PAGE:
The Nov. 30 Saskatchewan Speech from the Throne reads like a checklist, ticking off the boxes of the re-elected Saskatchewan Party’s campaign platform in addition to dealing with the COVID-19 crisis, which it says is the top priority.
The 17-page Throne Speech was read by Lieutenant Governor Russ Mirasty after the election earlier in the morning of Biggar-Sask. Valley MLA Randy Weekes as speaker.
Premier Scott Moe said in a release, “Our first two bills will be to create a new Home Renovation Tax Credit and reduce small business taxes, as promised in the recent election campaign.”
“We will also be moving quickly to cut everyone’s power bill by 10 per cent starting tomorrow, reduce ambulance charges for seniors and reinstate the Community Rink Affordability grant, as promised in the election campaign.”
The speech comes at a time when daily government press releases detail the continuing spread of COVID-19. Just minutes before the speech began, 325 new cases, 49 recoveries, and two deaths were announced for Nov. 30.
The speech noted, “Today, Saskatchewan is facing the most difficult moment of the pandemic to date.”
“My government’s top priority during this session and in the coming weeks will continue to be working to reduce the spread of COVID-19. In recent days, new public health orders have come into effect, and more will be added if required. But throughout the pandemic, our best defense has been the selflessness and the vigilance of Saskatchewan people in following the good practices that protect themselves and others.
“I am confident that will continue in the weeks ahead as we all work together to reduce the spread of COVID-19. At the same time as we are working to protect lives, my government is also taking steps to protect livelihoods.
“We can, and will, do both.”
It spoke of distribution of a COVID-19 vaccine in early 2021 and the Saskatchewan Temporary Wage Supplement Program to top-up the wages of workers in long-term care facilities, personal care homes, integrated health care facilities and to home care workers.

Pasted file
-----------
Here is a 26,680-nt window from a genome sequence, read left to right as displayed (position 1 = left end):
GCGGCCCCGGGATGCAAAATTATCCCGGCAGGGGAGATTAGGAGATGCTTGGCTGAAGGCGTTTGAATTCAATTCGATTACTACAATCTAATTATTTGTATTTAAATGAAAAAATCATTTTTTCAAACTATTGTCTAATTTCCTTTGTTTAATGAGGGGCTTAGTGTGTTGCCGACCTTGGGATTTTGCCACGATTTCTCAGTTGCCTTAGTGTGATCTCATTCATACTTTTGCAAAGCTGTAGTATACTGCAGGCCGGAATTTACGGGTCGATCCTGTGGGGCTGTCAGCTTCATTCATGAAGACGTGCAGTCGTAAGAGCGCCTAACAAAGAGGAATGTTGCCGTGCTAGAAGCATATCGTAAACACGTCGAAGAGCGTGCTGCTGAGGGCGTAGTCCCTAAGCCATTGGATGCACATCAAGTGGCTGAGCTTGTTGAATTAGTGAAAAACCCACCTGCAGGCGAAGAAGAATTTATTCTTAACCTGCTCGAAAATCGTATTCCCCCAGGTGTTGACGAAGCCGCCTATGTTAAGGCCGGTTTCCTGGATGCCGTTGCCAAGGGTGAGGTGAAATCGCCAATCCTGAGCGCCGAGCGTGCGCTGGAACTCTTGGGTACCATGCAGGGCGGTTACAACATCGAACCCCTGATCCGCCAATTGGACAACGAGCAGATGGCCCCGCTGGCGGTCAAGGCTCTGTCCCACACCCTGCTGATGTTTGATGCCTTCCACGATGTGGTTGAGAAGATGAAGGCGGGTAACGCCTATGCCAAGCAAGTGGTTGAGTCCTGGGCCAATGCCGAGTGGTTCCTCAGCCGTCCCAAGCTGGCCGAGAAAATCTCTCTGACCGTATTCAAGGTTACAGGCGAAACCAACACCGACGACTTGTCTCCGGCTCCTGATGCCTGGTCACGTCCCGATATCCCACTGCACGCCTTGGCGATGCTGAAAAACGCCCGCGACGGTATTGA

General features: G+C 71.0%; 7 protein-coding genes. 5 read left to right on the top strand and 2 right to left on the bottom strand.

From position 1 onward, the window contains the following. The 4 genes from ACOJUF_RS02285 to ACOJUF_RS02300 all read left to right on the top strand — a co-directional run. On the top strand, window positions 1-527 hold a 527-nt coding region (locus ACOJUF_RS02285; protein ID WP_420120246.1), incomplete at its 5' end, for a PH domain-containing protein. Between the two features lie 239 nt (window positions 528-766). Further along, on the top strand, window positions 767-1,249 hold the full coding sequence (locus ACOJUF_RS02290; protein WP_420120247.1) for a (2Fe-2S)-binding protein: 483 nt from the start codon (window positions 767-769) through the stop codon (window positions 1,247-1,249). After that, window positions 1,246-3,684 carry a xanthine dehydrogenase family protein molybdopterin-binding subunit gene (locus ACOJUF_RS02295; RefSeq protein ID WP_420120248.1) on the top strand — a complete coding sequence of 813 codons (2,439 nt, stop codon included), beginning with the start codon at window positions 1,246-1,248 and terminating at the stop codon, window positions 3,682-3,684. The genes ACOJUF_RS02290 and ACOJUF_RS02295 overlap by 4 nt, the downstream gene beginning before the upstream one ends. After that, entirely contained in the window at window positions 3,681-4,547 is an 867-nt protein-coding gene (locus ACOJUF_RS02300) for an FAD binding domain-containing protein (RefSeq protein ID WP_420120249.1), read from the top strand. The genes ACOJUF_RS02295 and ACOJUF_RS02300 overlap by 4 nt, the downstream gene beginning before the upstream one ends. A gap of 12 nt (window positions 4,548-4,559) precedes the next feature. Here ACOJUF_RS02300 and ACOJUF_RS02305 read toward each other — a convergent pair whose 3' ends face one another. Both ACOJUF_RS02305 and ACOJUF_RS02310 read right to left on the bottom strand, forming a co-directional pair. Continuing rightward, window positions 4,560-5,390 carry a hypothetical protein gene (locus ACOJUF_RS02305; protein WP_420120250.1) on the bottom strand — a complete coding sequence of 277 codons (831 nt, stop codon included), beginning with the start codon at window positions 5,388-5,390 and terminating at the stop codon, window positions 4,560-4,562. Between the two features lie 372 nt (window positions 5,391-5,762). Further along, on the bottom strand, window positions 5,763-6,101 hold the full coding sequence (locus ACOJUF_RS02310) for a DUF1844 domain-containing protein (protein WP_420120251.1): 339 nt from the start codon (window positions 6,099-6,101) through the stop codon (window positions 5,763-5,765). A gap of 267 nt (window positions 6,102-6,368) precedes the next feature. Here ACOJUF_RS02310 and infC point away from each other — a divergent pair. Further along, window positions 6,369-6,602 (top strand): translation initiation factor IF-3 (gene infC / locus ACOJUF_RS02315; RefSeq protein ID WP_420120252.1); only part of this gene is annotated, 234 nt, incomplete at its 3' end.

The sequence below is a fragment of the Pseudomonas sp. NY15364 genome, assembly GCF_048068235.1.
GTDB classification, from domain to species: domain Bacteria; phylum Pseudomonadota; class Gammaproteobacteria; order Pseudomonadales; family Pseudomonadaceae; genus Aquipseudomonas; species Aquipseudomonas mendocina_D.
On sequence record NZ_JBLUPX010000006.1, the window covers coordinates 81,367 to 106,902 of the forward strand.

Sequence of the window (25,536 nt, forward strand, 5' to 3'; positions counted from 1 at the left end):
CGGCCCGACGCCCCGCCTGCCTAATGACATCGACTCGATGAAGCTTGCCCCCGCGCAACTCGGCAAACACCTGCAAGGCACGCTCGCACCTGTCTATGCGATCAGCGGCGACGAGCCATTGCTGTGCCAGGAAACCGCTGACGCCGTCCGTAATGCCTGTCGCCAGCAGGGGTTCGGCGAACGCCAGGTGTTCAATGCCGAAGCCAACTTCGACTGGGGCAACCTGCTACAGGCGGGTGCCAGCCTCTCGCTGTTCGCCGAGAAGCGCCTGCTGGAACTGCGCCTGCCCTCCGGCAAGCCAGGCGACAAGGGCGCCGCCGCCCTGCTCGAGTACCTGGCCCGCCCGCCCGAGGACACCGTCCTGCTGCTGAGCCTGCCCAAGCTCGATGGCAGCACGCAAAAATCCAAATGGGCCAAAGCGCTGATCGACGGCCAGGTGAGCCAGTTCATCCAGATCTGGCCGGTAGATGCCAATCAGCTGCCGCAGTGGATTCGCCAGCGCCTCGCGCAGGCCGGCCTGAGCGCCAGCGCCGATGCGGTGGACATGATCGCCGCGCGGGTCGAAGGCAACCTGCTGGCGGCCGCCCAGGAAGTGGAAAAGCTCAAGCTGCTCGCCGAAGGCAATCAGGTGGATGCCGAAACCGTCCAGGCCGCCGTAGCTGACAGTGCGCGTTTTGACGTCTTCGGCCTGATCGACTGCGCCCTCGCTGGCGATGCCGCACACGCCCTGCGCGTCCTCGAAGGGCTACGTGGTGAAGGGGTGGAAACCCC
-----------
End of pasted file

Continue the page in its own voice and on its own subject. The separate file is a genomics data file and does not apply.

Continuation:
Key among the commitments is the promised 10 per cent SaskPower rebate.
Beginning Dec. 1, SaskPower will reduce electricity charges by 10 per cent for one year. The speech said, “Everyone will benefit, including residential customers, farms, industry and businesses, and institutions such as schools, hospitals and universities. The rebate will save the people of Saskatchewan $260 million – money that can be reinvested into the economy to help drive the recovery.
“The government, not SaskPower, will bear the cost of the program.”
The new Saskatchewan Home Renovation Tax Credit will see homeowners able to claim a 10.5 per cent tax credit on up to $20,000 of eligible home renovation expenses incurred between Oct. 1, 2020 and Dec. 31, 2022. Homeowners will save up to $2,100 on the cost of their home improvements.
“This new tax credit will save Saskatchewan homeowners about $124 million and provide a significant boost to the province’s construction sector,” the speech said.
The largest change within government announced in this Throne Speech is the creation of a new Ministry of SaskBuilds and Procurement, which will be charged “to manage infrastructure projects and assets more effectively.”
“The new ministry will oversee the development and implementation of standardized government procurement processes and information technology infrastructure, ensuring that Saskatchewan tax dollars go further in providing the best possible value for the lowest possible cost,” it said.
The government will temporarily reduce the small business tax rate from two per cent to zero. The change will be retroactive to Oct. 1, 2020.